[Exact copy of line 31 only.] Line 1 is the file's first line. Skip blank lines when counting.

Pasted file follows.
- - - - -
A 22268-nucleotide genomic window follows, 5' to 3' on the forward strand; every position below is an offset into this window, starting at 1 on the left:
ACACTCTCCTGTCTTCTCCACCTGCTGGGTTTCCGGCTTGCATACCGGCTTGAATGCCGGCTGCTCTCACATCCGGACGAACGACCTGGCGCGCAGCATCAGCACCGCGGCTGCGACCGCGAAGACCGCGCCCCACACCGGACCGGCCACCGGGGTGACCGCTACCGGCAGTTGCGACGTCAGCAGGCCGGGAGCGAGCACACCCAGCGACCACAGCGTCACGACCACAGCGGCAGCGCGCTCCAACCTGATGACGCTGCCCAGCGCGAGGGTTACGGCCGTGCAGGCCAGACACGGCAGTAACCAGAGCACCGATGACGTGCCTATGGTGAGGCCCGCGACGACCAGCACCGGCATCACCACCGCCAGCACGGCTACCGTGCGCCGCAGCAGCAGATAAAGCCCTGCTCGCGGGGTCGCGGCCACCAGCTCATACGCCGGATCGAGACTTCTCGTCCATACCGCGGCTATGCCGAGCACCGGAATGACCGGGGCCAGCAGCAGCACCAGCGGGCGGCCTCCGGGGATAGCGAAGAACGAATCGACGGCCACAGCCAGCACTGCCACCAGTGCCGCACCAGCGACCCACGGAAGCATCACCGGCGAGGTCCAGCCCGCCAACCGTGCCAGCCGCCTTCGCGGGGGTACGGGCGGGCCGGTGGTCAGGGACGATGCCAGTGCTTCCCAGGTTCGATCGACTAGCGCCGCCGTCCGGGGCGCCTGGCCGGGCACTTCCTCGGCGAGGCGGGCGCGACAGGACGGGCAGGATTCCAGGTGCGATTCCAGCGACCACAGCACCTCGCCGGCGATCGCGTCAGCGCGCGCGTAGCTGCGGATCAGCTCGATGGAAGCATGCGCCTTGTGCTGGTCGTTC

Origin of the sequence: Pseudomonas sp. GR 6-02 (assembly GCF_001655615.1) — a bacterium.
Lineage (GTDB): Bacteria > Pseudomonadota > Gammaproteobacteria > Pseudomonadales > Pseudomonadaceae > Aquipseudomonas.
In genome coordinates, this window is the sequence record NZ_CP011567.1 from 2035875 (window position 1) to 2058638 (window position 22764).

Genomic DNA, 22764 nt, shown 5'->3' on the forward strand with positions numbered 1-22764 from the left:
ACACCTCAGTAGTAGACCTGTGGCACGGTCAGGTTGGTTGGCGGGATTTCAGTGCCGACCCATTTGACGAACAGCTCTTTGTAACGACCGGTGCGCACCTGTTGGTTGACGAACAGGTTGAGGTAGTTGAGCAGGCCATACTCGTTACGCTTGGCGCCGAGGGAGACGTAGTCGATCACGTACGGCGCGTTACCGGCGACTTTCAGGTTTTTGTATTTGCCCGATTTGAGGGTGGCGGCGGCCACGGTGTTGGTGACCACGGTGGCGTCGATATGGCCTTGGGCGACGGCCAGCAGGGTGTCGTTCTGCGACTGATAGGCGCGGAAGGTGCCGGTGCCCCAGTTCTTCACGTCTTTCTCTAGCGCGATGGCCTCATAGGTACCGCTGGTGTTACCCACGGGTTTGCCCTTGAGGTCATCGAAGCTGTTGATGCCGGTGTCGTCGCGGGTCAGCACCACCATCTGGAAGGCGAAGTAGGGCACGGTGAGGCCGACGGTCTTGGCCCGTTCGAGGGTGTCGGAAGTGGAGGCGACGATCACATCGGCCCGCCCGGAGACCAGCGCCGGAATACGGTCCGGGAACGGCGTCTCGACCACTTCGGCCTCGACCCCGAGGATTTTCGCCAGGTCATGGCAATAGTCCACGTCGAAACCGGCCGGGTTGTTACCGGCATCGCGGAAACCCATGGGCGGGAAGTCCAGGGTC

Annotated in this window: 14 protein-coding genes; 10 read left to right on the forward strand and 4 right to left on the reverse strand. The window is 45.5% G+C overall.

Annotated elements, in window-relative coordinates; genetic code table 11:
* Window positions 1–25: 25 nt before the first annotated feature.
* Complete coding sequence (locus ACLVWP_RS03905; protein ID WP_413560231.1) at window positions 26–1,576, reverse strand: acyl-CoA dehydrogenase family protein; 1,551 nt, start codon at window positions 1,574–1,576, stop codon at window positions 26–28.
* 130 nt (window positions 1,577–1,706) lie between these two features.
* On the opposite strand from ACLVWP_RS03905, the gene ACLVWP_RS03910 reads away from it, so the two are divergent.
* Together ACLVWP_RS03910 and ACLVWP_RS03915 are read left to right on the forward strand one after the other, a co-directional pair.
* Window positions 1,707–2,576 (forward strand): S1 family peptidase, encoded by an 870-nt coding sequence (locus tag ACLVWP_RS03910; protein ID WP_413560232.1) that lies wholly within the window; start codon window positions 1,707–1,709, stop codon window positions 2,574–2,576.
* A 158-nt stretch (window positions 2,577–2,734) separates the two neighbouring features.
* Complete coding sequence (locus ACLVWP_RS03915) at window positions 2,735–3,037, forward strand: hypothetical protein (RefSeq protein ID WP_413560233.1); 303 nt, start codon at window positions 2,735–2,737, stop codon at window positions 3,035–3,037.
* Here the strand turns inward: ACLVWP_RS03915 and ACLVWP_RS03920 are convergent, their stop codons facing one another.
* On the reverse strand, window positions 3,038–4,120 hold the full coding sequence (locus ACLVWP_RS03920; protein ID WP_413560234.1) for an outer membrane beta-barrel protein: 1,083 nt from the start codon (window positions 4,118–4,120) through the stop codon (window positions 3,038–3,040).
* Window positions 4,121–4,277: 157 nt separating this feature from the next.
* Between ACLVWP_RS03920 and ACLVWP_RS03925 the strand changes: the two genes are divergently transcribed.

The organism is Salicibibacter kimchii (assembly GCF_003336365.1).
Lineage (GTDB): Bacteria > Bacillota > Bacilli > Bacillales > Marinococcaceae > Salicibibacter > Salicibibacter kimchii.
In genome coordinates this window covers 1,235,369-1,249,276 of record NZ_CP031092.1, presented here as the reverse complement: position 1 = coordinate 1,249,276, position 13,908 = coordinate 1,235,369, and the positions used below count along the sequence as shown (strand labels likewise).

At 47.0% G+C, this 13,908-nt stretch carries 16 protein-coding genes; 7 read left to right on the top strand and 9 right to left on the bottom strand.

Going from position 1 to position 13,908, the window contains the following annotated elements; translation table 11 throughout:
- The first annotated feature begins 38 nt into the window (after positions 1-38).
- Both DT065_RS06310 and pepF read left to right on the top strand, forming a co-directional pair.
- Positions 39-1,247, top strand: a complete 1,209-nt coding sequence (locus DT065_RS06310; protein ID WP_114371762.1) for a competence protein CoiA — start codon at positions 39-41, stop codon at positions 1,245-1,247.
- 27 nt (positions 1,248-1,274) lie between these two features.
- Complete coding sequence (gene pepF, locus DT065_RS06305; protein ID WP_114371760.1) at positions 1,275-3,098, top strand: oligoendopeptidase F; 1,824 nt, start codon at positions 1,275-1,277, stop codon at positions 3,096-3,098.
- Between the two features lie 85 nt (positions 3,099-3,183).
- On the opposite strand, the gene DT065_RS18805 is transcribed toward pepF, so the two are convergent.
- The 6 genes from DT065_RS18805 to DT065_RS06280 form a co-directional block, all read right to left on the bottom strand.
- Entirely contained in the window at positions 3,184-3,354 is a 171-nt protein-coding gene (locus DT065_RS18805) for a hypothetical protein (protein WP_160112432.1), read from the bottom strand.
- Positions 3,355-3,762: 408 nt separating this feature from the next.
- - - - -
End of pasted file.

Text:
- Complete coding sequence (gene pepF, locus DT065_RS06305; protein ID WP_114371760.1) at positions 1,275-3,098, top strand: oligoendopeptidase F; 1,824 nt, start codon at positions 1,275-1,277, stop codon at positions 3,096-3,098.